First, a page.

Posts Tagged ‘colorado’
Scent is a sense that is intimately connected with human memory. The olfactory nerve is situated close to the amygdala, the area of the brain associated with emotion and emotional memory. Some biologists believe that olfactory memory evolved as an early form of communication. Surrounding yourself with comforting smells is not just a way to bring back pleasant experiences, but to also calm the nervous system and aid in meditation. At Bambu Batu, we carry a host of Indian, Nepali, and Tibetan incense. We are now proud to being offering Shoyedio Japanese incense in six individual blends and in variety packs of eight assorted scents.
As the legend goes, a piece of fragrant wood washed up on the shores of the Japanese island of Awaji 1,400 years ago. Recognizing its special fragrance, the locals preserved the treasure and offered it as a gift to Empress Suiko. In the early 18th century, Rokubei Moritsune Hata began to refine incense production techniques and introducing his creations to royalty and the general public. Twelve generations later, the Hata family is still crafting scents using the best natural ingredients. They are certified by the Japanese Ministry of Economy, Trade & Industry, and the US Fish & Wildlife Department, ensuring that their recipes use materials that are sustainably harvested and use no animal products.
Each box of Shoyeido Incense contains a bundle of 35 sticks, each with a burn time of 45 minutes. Most of the recipes are sandalwood based and include premium woods, herbs and spices, and all products are made in their factory in Kyoto, Japan. No accelerants are use, ensuring a long burn time and a pure, headache-free smoke. Bambu Batu’s Shoyeido collection ranges in price from $2.95 to $5.95 depending on variety. Come take a whiff and find your favorite!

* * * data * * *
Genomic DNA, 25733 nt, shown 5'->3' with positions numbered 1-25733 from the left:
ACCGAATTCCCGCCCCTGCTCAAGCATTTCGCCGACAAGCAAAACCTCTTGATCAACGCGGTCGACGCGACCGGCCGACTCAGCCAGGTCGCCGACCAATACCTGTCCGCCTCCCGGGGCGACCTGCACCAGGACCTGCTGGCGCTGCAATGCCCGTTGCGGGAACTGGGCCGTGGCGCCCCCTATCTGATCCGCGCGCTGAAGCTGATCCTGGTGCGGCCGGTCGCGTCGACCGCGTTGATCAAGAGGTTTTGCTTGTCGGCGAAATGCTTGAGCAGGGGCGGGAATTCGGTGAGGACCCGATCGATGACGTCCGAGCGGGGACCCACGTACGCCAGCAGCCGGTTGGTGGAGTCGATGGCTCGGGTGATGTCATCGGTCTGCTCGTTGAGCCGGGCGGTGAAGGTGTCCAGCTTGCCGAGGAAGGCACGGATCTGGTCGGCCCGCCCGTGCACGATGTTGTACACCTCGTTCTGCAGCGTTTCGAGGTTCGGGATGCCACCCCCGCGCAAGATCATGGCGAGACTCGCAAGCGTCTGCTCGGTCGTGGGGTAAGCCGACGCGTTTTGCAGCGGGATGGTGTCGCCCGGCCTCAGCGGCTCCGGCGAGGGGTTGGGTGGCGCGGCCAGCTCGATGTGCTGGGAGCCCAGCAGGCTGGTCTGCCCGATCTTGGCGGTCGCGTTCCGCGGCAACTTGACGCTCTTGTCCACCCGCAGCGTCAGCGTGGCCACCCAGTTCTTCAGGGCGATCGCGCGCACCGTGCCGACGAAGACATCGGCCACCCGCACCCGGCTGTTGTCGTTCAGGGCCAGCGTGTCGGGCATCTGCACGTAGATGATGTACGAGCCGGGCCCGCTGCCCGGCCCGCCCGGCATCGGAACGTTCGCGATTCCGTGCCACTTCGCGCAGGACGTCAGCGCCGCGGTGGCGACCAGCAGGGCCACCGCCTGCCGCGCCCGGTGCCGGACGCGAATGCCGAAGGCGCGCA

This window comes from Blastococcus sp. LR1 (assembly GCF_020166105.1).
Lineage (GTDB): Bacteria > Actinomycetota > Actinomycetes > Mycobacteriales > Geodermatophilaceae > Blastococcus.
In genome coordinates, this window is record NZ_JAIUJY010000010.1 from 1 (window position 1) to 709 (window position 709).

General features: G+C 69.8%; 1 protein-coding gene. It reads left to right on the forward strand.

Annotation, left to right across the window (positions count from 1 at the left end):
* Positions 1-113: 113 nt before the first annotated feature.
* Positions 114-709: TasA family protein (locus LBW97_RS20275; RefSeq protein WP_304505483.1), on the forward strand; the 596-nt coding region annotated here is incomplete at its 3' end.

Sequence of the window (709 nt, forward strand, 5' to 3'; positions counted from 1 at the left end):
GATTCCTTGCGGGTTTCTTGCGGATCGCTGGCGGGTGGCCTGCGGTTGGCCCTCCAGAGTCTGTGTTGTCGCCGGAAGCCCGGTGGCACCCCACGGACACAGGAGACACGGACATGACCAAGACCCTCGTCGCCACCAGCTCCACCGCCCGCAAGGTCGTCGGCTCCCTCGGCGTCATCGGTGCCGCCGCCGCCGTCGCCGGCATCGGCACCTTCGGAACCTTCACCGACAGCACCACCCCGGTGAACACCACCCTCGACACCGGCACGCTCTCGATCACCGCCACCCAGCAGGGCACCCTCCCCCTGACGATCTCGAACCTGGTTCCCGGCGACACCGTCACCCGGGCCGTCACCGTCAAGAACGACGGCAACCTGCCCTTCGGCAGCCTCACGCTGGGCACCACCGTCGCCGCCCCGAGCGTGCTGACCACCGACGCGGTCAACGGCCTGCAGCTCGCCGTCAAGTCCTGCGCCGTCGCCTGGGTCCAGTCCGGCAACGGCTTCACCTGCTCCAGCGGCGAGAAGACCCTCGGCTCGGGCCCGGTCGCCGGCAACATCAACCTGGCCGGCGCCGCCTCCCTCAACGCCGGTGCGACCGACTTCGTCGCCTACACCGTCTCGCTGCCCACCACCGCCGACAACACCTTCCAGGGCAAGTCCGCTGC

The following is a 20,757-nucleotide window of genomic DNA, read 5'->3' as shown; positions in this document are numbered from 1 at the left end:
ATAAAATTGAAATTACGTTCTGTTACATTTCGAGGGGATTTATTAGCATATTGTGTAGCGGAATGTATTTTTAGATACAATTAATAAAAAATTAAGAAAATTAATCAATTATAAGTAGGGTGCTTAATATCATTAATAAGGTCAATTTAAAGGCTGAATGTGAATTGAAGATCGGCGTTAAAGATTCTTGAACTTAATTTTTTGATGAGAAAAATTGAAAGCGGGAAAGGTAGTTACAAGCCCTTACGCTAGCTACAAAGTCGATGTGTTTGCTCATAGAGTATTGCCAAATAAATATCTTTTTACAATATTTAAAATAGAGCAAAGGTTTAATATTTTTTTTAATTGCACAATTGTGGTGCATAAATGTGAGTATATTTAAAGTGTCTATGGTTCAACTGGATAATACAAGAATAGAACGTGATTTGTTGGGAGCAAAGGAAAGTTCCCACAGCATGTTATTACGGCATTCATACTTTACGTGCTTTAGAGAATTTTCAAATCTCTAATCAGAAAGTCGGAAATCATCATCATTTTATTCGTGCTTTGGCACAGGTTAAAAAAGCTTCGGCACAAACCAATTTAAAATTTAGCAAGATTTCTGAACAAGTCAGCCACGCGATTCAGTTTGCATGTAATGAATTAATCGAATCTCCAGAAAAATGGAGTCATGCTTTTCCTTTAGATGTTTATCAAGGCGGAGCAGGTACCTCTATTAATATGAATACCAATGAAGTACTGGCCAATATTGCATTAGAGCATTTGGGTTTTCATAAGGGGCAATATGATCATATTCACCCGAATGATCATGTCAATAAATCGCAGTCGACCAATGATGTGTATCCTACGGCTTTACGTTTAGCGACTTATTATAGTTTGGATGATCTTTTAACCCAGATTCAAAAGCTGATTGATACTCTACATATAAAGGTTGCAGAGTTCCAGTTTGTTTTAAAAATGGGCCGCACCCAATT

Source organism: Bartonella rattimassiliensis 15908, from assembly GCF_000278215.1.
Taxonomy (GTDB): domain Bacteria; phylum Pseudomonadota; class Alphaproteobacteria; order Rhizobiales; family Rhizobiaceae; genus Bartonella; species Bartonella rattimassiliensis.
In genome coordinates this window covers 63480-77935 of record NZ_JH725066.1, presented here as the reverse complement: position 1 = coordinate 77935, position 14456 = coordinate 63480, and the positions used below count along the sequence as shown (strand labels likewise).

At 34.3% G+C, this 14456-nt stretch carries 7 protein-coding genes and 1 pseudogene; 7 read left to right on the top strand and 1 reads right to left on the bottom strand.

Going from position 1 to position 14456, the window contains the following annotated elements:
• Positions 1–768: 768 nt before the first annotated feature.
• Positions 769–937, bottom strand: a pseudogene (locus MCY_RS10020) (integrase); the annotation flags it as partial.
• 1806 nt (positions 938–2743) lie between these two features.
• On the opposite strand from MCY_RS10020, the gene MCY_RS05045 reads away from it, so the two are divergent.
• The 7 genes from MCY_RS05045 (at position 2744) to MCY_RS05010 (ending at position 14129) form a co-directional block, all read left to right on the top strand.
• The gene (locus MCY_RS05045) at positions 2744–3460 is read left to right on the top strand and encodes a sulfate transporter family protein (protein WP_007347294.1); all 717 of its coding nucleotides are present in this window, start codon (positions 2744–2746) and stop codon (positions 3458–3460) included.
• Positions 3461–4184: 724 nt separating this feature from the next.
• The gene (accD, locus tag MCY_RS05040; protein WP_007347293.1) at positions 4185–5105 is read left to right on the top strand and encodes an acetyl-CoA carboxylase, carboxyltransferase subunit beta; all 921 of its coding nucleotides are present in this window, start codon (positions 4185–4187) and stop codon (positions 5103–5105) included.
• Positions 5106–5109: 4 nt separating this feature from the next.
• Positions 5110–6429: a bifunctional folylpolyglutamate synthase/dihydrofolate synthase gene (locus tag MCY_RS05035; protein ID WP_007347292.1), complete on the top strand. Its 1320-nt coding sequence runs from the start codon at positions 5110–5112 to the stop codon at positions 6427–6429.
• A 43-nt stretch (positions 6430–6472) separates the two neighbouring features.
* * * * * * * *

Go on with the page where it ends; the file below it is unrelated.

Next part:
Lawns are so last century. Give me something exciting. Something with character. Something that won’t cost me an arm and a leg in water bills. Enter the futuristic sounding “Xeriscaping”. Derived from the Greek terms meaning “dry landscaping”, Xeriscaping takes advantage of drought tolerant plants to create yards and gardens suited for their climates. The selection of plants and inorganic elements such as rocks, mulches and soil, focuses on predominantly arid parts of the country.
The first Xeriscape garden was exhibited at the Denver Botanic Gardens in 1986. The Colorado garden followed a set of regulations established as a guideline for design, plant selection and maintenance . Like Boyscouts, Xeriscapers follow a code known as the Seven Principles, which cover everything from soil amendment to irrigation and plant placement. Now also known as “smart-scaping” and “drought-tolerant” landscaping, the shift towards using water retaining vegetation has begun to catch on among developers, designers and those who are simply looking for an alternative to the Ozzie & Harriet Sea of Green.
So, what is all that great about Xeriscaping? Drought tolerant gardens use less imported and ground water, allowing your local water table to provide more H2O for domestic use. Unlike grass, climate-appropriate plants need little care, eliminating a lot of the stress of yard work and the need to cajole your kids into earning their weekly allowance. Animal lovers wag their tails over the fact that native plants attract wildlife and create mini-ecosystems close to home. Possibly best of all, Xeriscaped gardens cost less in upkeep than conventional landscapes because they retain more moisture so require less irrigation. Now that many cities in drought affected states are enacting stricter water use regulations, Xeriscapes may be an attractive and practical answer to our love affair with the lawn.